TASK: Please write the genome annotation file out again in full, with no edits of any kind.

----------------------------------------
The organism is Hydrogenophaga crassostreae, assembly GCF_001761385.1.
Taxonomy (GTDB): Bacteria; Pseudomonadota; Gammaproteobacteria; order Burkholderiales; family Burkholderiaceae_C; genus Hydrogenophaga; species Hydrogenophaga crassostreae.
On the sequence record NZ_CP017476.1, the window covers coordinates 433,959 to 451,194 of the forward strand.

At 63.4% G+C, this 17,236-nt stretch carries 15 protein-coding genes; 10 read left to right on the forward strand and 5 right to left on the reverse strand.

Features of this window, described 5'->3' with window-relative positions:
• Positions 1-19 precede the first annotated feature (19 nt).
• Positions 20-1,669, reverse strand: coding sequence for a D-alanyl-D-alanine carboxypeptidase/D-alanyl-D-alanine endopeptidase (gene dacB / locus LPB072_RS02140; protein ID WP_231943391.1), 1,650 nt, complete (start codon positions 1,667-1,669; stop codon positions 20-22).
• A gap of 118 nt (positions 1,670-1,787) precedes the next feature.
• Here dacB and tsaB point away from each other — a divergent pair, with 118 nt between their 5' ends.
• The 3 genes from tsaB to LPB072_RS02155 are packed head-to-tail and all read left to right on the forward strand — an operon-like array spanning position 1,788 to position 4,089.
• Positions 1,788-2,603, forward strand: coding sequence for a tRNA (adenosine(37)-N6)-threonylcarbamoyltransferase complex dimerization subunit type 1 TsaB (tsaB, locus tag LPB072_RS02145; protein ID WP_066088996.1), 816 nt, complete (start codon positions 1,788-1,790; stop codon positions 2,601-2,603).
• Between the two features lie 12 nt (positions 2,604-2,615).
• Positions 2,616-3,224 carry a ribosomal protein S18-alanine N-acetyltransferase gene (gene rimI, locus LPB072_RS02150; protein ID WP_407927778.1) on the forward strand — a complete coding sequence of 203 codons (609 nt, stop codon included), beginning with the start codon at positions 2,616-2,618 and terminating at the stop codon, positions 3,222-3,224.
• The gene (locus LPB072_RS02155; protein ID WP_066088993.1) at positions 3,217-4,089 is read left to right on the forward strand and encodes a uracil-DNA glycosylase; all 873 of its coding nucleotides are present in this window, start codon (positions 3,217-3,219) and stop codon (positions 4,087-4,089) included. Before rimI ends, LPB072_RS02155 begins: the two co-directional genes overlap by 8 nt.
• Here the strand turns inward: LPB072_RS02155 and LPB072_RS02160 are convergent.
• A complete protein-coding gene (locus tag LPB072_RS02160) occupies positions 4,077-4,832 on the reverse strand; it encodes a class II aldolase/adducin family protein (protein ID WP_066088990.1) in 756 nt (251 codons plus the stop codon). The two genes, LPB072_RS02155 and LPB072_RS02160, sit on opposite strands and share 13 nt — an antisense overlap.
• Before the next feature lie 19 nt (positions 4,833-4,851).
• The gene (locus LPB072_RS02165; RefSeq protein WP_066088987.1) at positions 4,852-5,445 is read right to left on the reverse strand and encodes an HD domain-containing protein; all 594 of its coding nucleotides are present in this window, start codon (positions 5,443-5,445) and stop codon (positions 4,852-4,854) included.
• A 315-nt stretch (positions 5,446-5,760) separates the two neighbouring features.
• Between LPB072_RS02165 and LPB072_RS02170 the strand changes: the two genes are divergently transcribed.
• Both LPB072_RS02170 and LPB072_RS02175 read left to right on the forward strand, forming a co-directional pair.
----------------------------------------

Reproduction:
The organism is Hydrogenophaga crassostreae, assembly GCF_001761385.1.
Taxonomy (GTDB): Bacteria; Pseudomonadota; Gammaproteobacteria; order Burkholderiales; family Burkholderiaceae_C; genus Hydrogenophaga; species Hydrogenophaga crassostreae.
On the sequence record NZ_CP017476.1, the window covers coordinates 433,959 to 451,194 of the forward strand.

At 63.4% G+C, this 17,236-nt stretch carries 15 protein-coding genes; 10 read left to right on the forward strand and 5 right to left on the reverse strand.

Features of this window, described 5'->3' with window-relative positions:
• Positions 1-19 precede the first annotated feature (19 nt).
• Positions 20-1,669, reverse strand: coding sequence for a D-alanyl-D-alanine carboxypeptidase/D-alanyl-D-alanine endopeptidase (gene dacB / locus LPB072_RS02140; protein ID WP_231943391.1), 1,650 nt, complete (start codon positions 1,667-1,669; stop codon positions 20-22).
• A gap of 118 nt (positions 1,670-1,787) precedes the next feature.
• Here dacB and tsaB point away from each other — a divergent pair, with 118 nt between their 5' ends.
• The 3 genes from tsaB to LPB072_RS02155 are packed head-to-tail and all read left to right on the forward strand — an operon-like array spanning position 1,788 to position 4,089.
• Positions 1,788-2,603, forward strand: coding sequence for a tRNA (adenosine(37)-N6)-threonylcarbamoyltransferase complex dimerization subunit type 1 TsaB (tsaB, locus tag LPB072_RS02145; protein ID WP_066088996.1), 816 nt, complete (start codon positions 1,788-1,790; stop codon positions 2,601-2,603).
• Between the two features lie 12 nt (positions 2,604-2,615).
• Positions 2,616-3,224 carry a ribosomal protein S18-alanine N-acetyltransferase gene (gene rimI, locus LPB072_RS02150; protein ID WP_407927778.1) on the forward strand — a complete coding sequence of 203 codons (609 nt, stop codon included), beginning with the start codon at positions 2,616-2,618 and terminating at the stop codon, positions 3,222-3,224.
• The gene (locus LPB072_RS02155; protein ID WP_066088993.1) at positions 3,217-4,089 is read left to right on the forward strand and encodes a uracil-DNA glycosylase; all 873 of its coding nucleotides are present in this window, start codon (positions 3,217-3,219) and stop codon (positions 4,087-4,089) included. Before rimI ends, LPB072_RS02155 begins: the two co-directional genes overlap by 8 nt.
• Here the strand turns inward: LPB072_RS02155 and LPB072_RS02160 are convergent.
• A complete protein-coding gene (locus tag LPB072_RS02160) occupies positions 4,077-4,832 on the reverse strand; it encodes a class II aldolase/adducin family protein (protein ID WP_066088990.1) in 756 nt (251 codons plus the stop codon). The two genes, LPB072_RS02155 and LPB072_RS02160, sit on opposite strands and share 13 nt — an antisense overlap.
• Before the next feature lie 19 nt (positions 4,833-4,851).
• The gene (locus LPB072_RS02165; RefSeq protein WP_066088987.1) at positions 4,852-5,445 is read right to left on the reverse strand and encodes an HD domain-containing protein; all 594 of its coding nucleotides are present in this window, start codon (positions 5,443-5,445) and stop codon (positions 4,852-4,854) included.
• A 315-nt stretch (positions 5,446-5,760) separates the two neighbouring features.
• Between LPB072_RS02165 and LPB072_RS02170 the strand changes: the two genes are divergently transcribed.
• Both LPB072_RS02170 and LPB072_RS02175 read left to right on the forward strand, forming a co-directional pair.